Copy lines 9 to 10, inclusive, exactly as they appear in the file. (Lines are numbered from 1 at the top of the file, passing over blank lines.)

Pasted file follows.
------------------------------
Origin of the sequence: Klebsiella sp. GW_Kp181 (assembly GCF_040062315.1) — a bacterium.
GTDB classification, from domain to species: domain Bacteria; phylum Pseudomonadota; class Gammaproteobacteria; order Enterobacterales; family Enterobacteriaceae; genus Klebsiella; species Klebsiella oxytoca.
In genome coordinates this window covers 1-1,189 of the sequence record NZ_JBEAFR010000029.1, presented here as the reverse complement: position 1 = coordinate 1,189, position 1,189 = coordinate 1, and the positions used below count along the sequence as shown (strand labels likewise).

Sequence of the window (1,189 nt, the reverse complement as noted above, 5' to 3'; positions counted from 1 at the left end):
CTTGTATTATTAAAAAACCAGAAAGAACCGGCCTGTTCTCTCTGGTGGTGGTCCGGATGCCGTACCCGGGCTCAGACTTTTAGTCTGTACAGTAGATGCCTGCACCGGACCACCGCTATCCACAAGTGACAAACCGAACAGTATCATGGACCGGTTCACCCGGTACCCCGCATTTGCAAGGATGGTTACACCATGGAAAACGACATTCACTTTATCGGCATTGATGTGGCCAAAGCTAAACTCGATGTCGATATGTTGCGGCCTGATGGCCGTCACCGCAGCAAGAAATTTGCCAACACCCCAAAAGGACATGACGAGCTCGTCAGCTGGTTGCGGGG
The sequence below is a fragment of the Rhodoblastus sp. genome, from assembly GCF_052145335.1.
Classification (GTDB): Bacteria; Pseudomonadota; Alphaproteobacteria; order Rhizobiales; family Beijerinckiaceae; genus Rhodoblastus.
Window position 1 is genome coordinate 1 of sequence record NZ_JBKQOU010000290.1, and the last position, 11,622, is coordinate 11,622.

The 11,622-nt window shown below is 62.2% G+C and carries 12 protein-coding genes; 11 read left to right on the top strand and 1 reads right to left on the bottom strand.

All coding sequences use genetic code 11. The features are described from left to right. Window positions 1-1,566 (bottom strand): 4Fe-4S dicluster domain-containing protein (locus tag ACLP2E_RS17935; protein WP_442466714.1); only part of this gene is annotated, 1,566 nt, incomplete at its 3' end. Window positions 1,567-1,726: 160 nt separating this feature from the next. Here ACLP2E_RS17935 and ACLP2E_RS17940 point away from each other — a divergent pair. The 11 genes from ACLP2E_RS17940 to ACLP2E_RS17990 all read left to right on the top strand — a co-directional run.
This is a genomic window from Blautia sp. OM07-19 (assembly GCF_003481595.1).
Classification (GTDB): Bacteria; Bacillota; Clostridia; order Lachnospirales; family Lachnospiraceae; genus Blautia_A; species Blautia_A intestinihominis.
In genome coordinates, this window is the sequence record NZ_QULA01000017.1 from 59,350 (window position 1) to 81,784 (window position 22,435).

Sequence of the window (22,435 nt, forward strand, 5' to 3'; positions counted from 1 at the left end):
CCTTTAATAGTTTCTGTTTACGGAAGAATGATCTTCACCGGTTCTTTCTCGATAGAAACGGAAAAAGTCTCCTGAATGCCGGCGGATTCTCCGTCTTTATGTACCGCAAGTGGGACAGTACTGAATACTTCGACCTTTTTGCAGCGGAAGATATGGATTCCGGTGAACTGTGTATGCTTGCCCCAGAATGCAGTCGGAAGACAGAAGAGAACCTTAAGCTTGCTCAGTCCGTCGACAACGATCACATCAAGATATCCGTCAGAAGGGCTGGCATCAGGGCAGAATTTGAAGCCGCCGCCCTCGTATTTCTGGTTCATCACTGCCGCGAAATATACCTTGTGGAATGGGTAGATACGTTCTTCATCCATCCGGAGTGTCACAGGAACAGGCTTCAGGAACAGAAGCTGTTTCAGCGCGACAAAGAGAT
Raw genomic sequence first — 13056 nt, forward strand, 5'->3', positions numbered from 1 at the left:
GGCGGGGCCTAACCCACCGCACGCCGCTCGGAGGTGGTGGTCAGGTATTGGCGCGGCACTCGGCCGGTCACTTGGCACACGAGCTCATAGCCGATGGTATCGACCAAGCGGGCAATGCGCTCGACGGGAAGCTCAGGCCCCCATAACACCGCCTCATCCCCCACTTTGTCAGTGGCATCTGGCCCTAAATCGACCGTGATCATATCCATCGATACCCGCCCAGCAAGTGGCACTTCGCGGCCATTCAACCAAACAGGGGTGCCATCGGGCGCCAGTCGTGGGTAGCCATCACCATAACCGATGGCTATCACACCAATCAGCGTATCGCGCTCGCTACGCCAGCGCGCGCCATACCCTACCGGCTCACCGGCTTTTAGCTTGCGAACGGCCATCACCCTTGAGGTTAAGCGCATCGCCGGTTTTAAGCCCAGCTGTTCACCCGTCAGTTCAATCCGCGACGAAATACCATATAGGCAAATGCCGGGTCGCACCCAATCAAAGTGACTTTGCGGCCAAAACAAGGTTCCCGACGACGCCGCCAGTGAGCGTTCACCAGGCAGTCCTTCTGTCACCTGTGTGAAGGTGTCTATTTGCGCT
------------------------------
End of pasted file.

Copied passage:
The 11,622-nt window shown below is 62.2% G+C and carries 12 protein-coding genes; 11 read left to right on the top strand and 1 reads right to left on the bottom strand.

All coding sequences use genetic code 11. The features are described from left to right. Window positions 1-1,566 (bottom strand): 4Fe-4S dicluster domain-containing protein (locus tag ACLP2E_RS17935; protein WP_442466714.1); only part of this gene is annotated, 1,566 nt, incomplete at its 3' end. Window positions 1,567-1,726: 160 nt separating this feature from the next. Here ACLP2E_RS17935 and ACLP2E_RS17940 point away from each other — a divergent pair. The 11 genes from ACLP2E_RS17940 to ACLP2E_RS17990 all read left to right on the top strand — a co-directional run.